- its assets, including its share of any assets held jointly;
- its liabilities, including its share of any liabilities incurred jointly;
- its revenue from the sale of its share of the output of the joint operation;
- its share of the revenue from the sale of the output by the joint operation; and
- Its expenses, including its share of any expenses incurred jointly.
A joint operator accounts for the assets, liabilities, revenues and expenses relating to its involvement in a joint operation in accordance with the relevant IFRS.
IFRS 3 Business Combinations, is required to apply all of the principles on business combinations accounting in IFRS 3 and other IFRSs with the exception of those principles that conflict with the guidance in IFRS 11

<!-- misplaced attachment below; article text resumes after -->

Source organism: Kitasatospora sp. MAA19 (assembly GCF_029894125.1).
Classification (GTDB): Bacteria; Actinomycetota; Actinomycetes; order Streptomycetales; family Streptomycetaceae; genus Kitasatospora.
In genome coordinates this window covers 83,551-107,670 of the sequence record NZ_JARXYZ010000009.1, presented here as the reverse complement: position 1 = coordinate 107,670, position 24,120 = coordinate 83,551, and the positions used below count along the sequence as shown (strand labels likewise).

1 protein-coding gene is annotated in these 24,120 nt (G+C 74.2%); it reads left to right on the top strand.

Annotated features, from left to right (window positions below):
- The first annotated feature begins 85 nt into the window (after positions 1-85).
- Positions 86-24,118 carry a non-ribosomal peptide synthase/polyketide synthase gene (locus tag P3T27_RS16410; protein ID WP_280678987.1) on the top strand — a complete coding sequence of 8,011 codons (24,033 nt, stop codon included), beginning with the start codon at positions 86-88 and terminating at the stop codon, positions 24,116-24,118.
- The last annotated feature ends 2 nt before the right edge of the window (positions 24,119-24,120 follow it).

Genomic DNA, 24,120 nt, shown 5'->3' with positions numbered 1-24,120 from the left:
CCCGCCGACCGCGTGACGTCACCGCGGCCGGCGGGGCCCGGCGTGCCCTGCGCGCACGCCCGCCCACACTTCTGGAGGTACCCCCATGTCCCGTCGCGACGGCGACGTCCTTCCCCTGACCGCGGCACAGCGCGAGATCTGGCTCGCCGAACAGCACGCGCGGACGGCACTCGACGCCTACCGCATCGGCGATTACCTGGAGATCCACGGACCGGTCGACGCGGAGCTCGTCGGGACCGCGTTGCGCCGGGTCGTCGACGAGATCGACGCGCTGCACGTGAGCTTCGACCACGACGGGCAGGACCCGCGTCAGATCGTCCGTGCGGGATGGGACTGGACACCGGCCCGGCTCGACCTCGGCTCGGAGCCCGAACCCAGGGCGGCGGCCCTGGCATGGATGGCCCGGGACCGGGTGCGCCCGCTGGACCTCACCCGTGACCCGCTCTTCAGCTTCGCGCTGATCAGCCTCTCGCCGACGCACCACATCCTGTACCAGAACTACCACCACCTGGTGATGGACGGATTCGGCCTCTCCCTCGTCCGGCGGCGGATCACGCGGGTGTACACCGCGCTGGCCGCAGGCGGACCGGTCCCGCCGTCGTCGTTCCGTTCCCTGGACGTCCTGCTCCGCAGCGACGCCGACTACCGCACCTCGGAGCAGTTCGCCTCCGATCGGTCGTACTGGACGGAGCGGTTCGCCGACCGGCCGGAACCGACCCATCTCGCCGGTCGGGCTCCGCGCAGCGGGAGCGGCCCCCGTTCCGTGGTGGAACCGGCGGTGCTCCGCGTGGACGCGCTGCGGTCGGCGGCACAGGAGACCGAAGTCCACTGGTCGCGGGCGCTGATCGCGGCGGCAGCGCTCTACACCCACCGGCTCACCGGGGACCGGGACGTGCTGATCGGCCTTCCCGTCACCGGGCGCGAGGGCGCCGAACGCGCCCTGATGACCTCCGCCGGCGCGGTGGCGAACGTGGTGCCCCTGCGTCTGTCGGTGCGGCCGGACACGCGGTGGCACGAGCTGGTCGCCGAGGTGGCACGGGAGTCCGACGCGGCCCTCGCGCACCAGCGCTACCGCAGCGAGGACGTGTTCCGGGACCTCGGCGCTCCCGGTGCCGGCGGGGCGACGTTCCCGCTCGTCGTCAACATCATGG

The acquirer of an interest in a joint operation in which the activity constitutes a business, as defined in IFRS 3 Business Combinations, is required to apply all of the principles on business combinations accounting in IFRS 3 and other IFRSs with the exception of those principles that conflict with the guidance in IFRS 11.
A joint venture recognizes its interest in a joint venture as an investment and shall account for that investment using the equity method in accordance with IAS 28.
IFRS 12 Disclosure of Interests in Other Entities outlines the disclosures required.
There are no disclosures specified in IFRS 11. Instead, IFRS 12 Disclosure of Interests in Other Entities outlines the disclosures required.